OK, maybe I’m a little bit passionate about this but just hope everyone will get how those numbers can send a clear message to someone if they don’t fit into that demographic. That’s all.

    We are all warriors in this battle to see women for their true value; thanks Julie for a moment of remembering that.

    Reply
    • Julie Ruble
      August 16, 2014 at 6:07 pm (12 months ago)

      Thank you, thank you, Barb! What a crucial addition to this conversation. They say specifics (numbers, methods, etc.) can be extremely triggering to people struggling with disordered eating, and I’d like to agree that they can, even in smaller ways, be triggering or extremely suggestive to the rest of us too, even if we don’t realize it! You are so right, and I hadn’t thought of it like that. Bless Lauren — I pray for healing for her and for her spirit to continue to be as strong as it obviously is!

      Reply
  10. Jenny @ BAKE
    September 2, 2014 at 7:31 am (11 months ago)

    This is such a beautifully written post, it’s so easy to get into the mindset that how you are isn’t good enough. It’s ridiculous in a time with so much access to knowledge and nutritional information that people are still suffering through in some cases dangerous and detrimental eating regimes to look like a clearly photoshopped image of ‘perfection’.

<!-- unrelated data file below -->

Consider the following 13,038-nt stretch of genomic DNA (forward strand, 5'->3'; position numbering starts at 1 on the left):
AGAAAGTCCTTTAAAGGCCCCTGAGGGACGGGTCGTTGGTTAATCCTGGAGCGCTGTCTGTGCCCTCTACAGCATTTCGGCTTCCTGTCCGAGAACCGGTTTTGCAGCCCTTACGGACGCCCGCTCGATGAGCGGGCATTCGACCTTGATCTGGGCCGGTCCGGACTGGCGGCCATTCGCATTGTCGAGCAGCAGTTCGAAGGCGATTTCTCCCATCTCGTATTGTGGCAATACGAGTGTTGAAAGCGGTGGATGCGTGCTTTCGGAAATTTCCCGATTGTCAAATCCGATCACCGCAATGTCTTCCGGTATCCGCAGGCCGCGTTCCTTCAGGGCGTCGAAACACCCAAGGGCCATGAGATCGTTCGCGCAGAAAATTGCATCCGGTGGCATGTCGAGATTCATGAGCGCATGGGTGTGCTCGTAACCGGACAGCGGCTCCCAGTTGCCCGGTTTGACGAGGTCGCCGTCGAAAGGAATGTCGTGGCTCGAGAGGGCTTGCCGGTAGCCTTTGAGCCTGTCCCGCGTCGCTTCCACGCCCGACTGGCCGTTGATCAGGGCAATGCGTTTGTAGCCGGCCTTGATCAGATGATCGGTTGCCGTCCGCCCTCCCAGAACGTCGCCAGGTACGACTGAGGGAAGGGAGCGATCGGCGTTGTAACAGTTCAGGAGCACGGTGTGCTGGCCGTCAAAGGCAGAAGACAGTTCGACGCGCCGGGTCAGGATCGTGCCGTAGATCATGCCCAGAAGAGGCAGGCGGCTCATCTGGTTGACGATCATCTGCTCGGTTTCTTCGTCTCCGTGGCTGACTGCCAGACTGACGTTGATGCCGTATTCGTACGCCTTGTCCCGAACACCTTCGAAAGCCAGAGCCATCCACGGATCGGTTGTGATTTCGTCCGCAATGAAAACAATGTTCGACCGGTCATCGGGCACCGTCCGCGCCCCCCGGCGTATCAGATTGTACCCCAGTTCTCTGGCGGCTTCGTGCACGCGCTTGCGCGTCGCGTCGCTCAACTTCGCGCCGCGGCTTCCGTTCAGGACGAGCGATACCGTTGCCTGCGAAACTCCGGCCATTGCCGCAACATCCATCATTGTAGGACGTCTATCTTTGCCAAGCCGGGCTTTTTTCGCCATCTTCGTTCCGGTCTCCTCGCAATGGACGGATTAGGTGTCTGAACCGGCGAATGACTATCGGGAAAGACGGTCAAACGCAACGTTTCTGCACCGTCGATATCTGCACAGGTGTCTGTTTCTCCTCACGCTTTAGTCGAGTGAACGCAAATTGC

Reply
  11. Cyndi
    September 7, 2014 at 8:50 am (11 months ago)

    Thank you for your wise and wonderful words. I’m raising my 13 yr old daughter and try my best to keep her away from negative media. I want her to know she’s perfect just as she is… and so are you

    Reply
  12. Samantha
    September 8, 2014 at 3:46 am (11 months ago)

    AMEN. As a former anorexic, and as someone who watched friends struggle for years with eating disorders, I’m with you 100%. Being fit in your own body is the most beautiful thing.

    As a professor, if it’s one thing I can’t stand, it’s being judged for the cute dress I’m wearing rather than the content of the awesome class I just taught. I like to look nice, but that’s always secondary to the amount of effort I put into preparing lectures. This is especially true when we have recruiting events for students. I just did my first one at my new uni the other day, and the comments from parents were 99% about my appearance and 1% about the content of what I said. It made me feel incredibly awkward and unhappy, like what I said hadn’t been good enough, but somehow my outfit was okay…. I try to laugh it off, but it’s really hard.

    Reply